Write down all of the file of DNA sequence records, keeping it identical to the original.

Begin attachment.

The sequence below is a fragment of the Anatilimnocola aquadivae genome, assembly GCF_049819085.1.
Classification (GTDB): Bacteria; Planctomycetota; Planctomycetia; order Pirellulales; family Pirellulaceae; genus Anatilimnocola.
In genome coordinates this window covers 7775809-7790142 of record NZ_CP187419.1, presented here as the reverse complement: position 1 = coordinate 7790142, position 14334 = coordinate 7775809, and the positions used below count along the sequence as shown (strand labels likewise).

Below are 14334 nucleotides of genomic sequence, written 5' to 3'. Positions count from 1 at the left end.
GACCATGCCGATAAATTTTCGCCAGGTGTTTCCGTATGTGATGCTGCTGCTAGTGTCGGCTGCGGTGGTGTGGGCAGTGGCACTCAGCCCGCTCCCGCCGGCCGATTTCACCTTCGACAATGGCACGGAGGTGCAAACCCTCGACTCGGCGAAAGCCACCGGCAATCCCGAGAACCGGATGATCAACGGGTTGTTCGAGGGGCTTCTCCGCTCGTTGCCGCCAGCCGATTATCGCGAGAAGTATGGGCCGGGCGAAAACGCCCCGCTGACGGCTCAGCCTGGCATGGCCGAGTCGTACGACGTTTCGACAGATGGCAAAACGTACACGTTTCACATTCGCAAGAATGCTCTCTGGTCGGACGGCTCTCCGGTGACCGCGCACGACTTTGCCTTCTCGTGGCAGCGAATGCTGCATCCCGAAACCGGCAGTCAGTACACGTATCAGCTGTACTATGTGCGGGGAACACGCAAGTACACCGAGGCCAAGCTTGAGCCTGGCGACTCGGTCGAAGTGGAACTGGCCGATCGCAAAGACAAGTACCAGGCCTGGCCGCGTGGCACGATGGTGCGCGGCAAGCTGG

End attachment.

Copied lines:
The sequence below is a fragment of the Anatilimnocola aquadivae genome, assembly GCF_049819085.1.
Classification (GTDB): Bacteria; Planctomycetota; Planctomycetia; order Pirellulales; family Pirellulaceae; genus Anatilimnocola.
In genome coordinates this window covers 7775809-7790142 of record NZ_CP187419.1, presented here as the reverse complement: position 1 = coordinate 7790142, position 14334 = coordinate 7775809, and the positions used below count along the sequence as shown (strand labels likewise).

Below are 14334 nucleotides of genomic sequence, written 5' to 3'. Positions count from 1 at the left end.
GACCATGCCGATAAATTTTCGCCAGGTGTTTCCGTATGTGATGCTGCTGCTAGTGTCGGCTGCGGTGGTGTGGGCAGTGGCACTCAGCCCGCTCCCGCCGGCCGATTTCACCTTCGACAATGGCACGGAGGTGCAAACCCTCGACTCGGCGAAAGCCACCGGCAATCCCGAGAACCGGATGATCAACGGGTTGTTCGAGGGGCTTCTCCGCTCGTTGCCGCCAGCCGATTATCGCGAGAAGTATGGGCCGGGCGAAAACGCCCCGCTGACGGCTCAGCCTGGCATGGCCGAGTCGTACGACGTTTCGACAGATGGCAAAACGTACACGTTTCACATTCGCAAGAATGCTCTCTGGTCGGACGGCTCTCCGGTGACCGCGCACGACTTTGCCTTCTCGTGGCAGCGAATGCTGCATCCCGAAACCGGCAGTCAGTACACGTATCAGCTGTACTATGTGCGGGGAACACGCAAGTACACCGAGGCCAAGCTTGAGCCTGGCGACTCGGTCGAAGTGGAACTGGCCGATCGCAAAGACAAGTACCAGGCCTGGCCGCGTGGCACGATGGTGCGCGGCAAGCTGG